Explanation of how to measure scene complexity of a virtual environment
(adopted from So, Ho and Lo, 2001)

The use of Spatial Frequency in quantifying scene complexity
The use of spatial frequency (SF) to quantify scene complexity is common among studies concerning motion sickness induced by vection drums (e.g., Hu et al., 1997). So, Ho and Lo (2001) extended the idea to quantify the scene complexity of a virtual environment (VE).

Step 1 - the calculation of Spatial Frequency along EACH row and column of ONE snap shot of a VE
During a VR simulation, a snap shot is captured and stored in the 'Portable Grey-Map' format so that the gray scales of all the pixel elements could be extracted as a matrix (255 is white and 0 is black). The gray scale value of each pixel element represents its luminance level. According to So, Ho, and Lo (2001), effects of color is ignored at this stage. [In fact, the effects of color is currently being studied by one of our MPhil students - YSL].

The changes of gray scale values along each row and column are then extracted. Figure1 illustrates the extraction of the gray scale values along one row of a snap shot. As shown in the figure, the plot of gray scales across the horizontal pixel space clearly illustrates the changes of scales due to objects in the VE. Fast Fourier Transforms (FFTs) are then applied to this extracted gray scale history and the result is the power spectral density (PSD) function of this gray scale series. Using a method reported in So, Ho and Lo (2001) (called 'Combined method'), the Spatial Frequency (SF) of this row is calculated. This process is then repeated for all the rows and the average SF is the SF_horizontal of this snap shot. When the whole process is repeated for the columns of this snap shot, the average SF_vertical is calculated. Finally, the SF_radial is calculated as the geometric mean of the SF_horizontal and SF_vertical.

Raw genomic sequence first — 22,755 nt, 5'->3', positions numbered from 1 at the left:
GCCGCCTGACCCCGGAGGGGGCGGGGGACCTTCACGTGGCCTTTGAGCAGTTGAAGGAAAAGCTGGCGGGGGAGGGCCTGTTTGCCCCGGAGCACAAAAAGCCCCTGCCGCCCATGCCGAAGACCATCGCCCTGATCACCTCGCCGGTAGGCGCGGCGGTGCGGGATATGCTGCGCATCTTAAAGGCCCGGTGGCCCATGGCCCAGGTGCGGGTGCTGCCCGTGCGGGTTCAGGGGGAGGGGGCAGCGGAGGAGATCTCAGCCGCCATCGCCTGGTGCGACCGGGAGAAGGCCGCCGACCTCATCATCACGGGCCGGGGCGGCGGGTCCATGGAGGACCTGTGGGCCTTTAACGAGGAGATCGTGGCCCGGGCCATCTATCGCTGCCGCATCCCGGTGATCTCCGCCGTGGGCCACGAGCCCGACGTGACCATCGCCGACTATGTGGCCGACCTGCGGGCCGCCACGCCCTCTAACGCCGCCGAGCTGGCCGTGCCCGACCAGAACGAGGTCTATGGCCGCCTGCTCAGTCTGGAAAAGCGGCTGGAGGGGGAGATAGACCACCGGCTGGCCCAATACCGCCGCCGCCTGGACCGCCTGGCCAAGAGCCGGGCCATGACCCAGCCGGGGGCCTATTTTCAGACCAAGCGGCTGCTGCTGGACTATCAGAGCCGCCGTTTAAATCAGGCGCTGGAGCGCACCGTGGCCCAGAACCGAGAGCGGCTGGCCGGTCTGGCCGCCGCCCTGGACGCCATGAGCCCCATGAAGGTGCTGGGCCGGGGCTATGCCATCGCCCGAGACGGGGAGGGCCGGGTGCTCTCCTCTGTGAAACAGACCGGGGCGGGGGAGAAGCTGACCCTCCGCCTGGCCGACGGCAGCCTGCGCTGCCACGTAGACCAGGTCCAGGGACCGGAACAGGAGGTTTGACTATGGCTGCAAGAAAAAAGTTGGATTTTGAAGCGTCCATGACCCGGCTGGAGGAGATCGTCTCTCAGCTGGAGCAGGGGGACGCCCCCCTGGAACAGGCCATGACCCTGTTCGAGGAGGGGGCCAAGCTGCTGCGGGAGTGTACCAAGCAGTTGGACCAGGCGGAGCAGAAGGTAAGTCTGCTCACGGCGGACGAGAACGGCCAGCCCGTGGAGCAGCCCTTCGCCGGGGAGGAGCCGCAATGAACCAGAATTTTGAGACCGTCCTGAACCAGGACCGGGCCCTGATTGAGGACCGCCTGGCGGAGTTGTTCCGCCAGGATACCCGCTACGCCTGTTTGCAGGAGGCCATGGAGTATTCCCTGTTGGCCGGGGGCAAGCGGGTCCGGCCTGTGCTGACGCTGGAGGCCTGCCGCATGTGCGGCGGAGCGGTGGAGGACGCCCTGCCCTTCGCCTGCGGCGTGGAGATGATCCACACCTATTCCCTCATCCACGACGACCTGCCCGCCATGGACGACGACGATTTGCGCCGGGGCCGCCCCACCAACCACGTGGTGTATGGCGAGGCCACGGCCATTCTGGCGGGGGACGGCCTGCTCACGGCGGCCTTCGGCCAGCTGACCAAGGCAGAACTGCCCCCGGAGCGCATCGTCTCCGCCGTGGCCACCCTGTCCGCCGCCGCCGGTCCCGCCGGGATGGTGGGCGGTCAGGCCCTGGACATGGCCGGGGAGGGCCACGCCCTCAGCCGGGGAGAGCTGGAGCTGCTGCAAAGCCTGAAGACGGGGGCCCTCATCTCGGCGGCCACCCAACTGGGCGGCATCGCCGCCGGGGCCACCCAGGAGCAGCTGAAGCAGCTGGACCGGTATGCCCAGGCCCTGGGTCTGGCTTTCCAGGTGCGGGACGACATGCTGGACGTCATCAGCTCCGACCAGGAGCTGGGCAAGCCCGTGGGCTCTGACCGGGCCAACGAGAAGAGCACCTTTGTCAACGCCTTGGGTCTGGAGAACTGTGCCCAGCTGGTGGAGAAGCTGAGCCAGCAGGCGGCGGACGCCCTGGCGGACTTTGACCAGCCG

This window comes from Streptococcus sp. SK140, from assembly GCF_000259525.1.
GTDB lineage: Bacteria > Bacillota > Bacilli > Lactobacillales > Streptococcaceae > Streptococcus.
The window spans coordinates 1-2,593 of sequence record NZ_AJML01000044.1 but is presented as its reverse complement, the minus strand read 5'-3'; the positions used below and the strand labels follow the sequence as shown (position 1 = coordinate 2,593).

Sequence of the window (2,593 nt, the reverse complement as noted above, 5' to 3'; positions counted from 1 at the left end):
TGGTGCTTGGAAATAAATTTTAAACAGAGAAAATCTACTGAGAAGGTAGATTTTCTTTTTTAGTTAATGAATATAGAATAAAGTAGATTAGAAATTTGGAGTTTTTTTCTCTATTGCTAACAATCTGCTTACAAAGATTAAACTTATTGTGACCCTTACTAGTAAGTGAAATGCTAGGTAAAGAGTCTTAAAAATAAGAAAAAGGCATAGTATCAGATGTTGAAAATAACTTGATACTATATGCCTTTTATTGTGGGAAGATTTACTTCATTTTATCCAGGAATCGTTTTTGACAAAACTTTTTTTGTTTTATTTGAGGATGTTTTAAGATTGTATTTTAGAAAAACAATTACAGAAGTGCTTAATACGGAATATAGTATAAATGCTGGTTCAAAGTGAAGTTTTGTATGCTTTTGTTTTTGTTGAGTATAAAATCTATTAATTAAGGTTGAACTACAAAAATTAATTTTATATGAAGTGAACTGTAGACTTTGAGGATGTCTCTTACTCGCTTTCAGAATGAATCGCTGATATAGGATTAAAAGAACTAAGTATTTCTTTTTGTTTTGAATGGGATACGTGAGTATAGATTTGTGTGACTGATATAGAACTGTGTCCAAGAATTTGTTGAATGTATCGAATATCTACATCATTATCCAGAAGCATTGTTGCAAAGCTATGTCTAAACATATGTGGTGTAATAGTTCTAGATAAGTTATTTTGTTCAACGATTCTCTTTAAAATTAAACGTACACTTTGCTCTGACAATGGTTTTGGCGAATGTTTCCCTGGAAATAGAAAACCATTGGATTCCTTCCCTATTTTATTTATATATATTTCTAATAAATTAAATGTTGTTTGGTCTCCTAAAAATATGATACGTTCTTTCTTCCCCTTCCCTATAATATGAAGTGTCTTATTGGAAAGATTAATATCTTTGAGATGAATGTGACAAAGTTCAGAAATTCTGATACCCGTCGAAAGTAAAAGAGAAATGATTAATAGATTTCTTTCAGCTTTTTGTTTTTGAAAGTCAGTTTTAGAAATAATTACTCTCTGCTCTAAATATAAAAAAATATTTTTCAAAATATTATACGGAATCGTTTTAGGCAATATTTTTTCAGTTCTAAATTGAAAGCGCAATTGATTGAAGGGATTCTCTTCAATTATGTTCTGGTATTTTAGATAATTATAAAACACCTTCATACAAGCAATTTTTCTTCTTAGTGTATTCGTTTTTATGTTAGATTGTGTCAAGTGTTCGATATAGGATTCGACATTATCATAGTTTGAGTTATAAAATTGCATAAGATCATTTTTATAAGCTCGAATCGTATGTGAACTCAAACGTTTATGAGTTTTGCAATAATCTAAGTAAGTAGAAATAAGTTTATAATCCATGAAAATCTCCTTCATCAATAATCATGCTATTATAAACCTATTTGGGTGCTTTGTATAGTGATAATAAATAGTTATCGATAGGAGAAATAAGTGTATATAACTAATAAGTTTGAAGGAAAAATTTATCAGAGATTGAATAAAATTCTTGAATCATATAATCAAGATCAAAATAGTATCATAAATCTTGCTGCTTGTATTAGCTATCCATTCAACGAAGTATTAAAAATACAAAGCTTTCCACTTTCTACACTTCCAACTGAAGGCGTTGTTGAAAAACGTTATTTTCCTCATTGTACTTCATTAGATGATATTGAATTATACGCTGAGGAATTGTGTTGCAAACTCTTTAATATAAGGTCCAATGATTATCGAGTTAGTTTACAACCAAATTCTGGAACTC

A program to perform this routine automatically has been developed under the signal processing software MATLABR. A Web-enabled demonstration has been set up. Using this demo, users can upload a .bmp or .jpg picture and our server will calculate and email the SF_horizontal, SF_vertical, and SF_radial to you. [NB: The FTP facilitate has to be turned off to avoid frequent hacking problem. Please send your .jpg file with a description of the field-of-view in degree to rhyso@ust.hk and we send you the calculated spatial frequency information.

Figure 1 -

an illustration of how the Spatial Frequency (SF) of along a row of a snap shot of a virtual environment is extracted and calculated (adopted from So, Ho, and Lo, 2001).

Step 2 - Repeat step 1 for many snap shots of the same VE

Step 1 is repeated for many snap shots of the same VE. So far, we have been sampling two snap shots per second through out the entire duration of a VR simulation. This, of course, is over-sampling and our MPhil student (YSL) is studying the optimal number of samples needed.

Significant relationships between SFs and levels of cybersickness
Initial evidence has been reported in So, Ho and Lo (2001) and further evidence has been found and will be published soon.


If you are interested in tring this algorithm, please email your picture to Dr. Richard SO with a description of the field-of-view of the picture.


WebMaster: Buddhika Karunarathne Supervised by: Dr. Richard H. Y. SO
Department of Industrial Engineering & Logistics Management
Hong Kong University of Science and Technology
Copyright(c) 2001, CyberSickness. Last Updated on 29 FEB 2012